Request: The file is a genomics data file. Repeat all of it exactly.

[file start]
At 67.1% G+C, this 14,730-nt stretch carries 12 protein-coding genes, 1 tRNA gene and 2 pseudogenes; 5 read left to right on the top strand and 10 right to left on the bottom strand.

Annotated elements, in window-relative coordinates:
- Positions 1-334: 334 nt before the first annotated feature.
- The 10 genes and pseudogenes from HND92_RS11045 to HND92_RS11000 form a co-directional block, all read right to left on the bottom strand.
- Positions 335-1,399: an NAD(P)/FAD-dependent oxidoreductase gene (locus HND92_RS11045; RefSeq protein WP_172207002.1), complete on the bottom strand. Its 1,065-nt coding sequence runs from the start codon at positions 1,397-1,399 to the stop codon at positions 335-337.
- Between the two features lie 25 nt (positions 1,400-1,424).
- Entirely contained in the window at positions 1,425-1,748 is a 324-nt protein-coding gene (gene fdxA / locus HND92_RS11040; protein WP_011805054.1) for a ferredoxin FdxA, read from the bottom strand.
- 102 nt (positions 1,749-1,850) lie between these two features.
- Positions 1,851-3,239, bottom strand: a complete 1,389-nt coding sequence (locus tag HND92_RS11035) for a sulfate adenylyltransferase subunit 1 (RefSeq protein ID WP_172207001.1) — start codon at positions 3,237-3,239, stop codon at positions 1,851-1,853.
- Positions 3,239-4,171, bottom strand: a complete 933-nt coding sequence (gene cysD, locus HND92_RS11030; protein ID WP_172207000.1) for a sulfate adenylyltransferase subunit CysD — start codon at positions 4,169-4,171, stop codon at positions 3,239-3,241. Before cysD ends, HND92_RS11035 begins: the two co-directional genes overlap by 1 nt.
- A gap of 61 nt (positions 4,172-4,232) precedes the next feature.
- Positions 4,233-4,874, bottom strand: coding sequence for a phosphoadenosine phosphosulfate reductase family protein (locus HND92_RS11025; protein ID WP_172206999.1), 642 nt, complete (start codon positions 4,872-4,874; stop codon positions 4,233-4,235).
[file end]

At 67.1% G+C, this 14,730-nt stretch carries 12 protein-coding genes, 1 tRNA gene and 2 pseudogenes; 5 read left to right on the top strand and 10 right to left on the bottom strand.

Annotated elements, in window-relative coordinates:
- Positions 1-334: 334 nt before the first annotated feature.
- The 10 genes and pseudogenes from HND92_RS11045 to HND92_RS11000 form a co-directional block, all read right to left on the bottom strand.
- Positions 335-1,399: an NAD(P)/FAD-dependent oxidoreductase gene (locus HND92_RS11045; RefSeq protein WP_172207002.1), complete on the bottom strand. Its 1,065-nt coding sequence runs from the start codon at positions 1,397-1,399 to the stop codon at positions 335-337.
- Between the two features lie 25 nt (positions 1,400-1,424).
- Entirely contained in the window at positions 1,425-1,748 is a 324-nt protein-coding gene (gene fdxA / locus HND92_RS11040; protein WP_011805054.1) for a ferredoxin FdxA, read from the bottom strand.
- 102 nt (positions 1,749-1,850) lie between these two features.
- Positions 1,851-3,239, bottom strand: a complete 1,389-nt coding sequence (locus tag HND92_RS11035) for a sulfate adenylyltransferase subunit 1 (RefSeq protein ID WP_172207001.1) — start codon at positions 3,237-3,239, stop codon at positions 1,851-1,853.
- Positions 3,239-4,171, bottom strand: a complete 933-nt coding sequence (gene cysD, locus HND92_RS11030; protein ID WP_172207000.1) for a sulfate adenylyltransferase subunit CysD — start codon at positions 4,169-4,171, stop codon at positions 3,239-3,241. Before cysD ends, HND92_RS11035 begins: the two co-directional genes overlap by 1 nt.
- A gap of 61 nt (positions 4,172-4,232) precedes the next feature.
- Positions 4,233-4,874, bottom strand: coding sequence for a phosphoadenosine phosphosulfate reductase family protein (locus HND92_RS11025; protein ID WP_172206999.1), 642 nt, complete (start codon positions 4,872-4,874; stop codon positions 4,233-4,235).